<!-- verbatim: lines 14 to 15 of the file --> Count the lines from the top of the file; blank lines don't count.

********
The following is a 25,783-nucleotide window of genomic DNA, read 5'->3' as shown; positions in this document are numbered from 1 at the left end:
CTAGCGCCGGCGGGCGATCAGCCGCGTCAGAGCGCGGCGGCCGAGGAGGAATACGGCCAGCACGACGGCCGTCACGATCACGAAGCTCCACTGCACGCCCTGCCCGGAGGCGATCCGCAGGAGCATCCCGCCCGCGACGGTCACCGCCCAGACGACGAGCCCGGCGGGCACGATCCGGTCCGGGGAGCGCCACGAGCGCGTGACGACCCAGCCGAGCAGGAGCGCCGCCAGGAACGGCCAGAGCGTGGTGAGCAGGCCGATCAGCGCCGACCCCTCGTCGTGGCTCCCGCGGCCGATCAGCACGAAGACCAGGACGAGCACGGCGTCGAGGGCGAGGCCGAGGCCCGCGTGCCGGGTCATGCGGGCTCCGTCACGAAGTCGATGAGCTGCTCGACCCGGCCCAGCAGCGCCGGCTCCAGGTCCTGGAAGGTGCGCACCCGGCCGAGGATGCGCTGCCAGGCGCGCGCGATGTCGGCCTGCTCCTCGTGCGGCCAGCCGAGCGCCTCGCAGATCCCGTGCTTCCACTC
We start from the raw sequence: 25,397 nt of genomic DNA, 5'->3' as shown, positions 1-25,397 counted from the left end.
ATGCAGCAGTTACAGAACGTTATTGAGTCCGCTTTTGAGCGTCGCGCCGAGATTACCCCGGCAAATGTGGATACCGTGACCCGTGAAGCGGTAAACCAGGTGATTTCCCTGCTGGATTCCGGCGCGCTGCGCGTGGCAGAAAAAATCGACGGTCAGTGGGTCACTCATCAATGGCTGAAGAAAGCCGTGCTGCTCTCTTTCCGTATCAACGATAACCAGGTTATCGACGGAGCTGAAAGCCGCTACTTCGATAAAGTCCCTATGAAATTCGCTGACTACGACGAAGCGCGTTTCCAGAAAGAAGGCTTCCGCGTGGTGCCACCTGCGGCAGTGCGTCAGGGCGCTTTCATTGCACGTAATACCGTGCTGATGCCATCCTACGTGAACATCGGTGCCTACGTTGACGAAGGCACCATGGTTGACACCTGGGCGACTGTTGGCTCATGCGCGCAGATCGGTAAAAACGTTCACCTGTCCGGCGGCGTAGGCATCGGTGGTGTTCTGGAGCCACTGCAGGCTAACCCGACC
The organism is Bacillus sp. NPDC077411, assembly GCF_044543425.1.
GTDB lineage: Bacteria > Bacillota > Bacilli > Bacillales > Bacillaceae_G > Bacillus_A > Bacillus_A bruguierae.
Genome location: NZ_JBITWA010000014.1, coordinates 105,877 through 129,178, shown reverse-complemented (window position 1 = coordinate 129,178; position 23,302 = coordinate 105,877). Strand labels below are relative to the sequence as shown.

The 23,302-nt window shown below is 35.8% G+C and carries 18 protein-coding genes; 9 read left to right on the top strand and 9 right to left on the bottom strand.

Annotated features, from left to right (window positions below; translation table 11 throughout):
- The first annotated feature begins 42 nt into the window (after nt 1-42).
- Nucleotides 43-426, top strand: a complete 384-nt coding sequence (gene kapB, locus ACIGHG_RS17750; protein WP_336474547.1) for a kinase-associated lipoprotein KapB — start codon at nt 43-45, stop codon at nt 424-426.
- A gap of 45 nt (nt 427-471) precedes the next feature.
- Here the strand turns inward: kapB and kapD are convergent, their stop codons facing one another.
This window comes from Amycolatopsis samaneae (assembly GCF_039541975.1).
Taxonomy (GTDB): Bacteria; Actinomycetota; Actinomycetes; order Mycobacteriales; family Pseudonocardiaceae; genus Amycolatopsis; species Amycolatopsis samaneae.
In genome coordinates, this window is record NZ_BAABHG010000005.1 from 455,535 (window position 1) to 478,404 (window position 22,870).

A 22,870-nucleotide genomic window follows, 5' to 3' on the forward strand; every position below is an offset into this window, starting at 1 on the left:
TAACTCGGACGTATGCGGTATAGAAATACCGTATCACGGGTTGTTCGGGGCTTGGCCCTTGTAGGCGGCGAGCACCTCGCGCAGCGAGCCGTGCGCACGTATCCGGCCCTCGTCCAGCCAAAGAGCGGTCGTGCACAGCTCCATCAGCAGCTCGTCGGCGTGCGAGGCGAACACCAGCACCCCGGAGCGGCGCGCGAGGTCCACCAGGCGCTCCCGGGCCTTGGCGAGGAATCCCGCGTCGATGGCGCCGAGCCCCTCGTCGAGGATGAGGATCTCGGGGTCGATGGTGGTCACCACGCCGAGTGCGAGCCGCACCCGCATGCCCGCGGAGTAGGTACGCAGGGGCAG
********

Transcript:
This window comes from Amycolatopsis samaneae (assembly GCF_039541975.1).
Taxonomy (GTDB): Bacteria; Actinomycetota; Actinomycetes; order Mycobacteriales; family Pseudonocardiaceae; genus Amycolatopsis; species Amycolatopsis samaneae.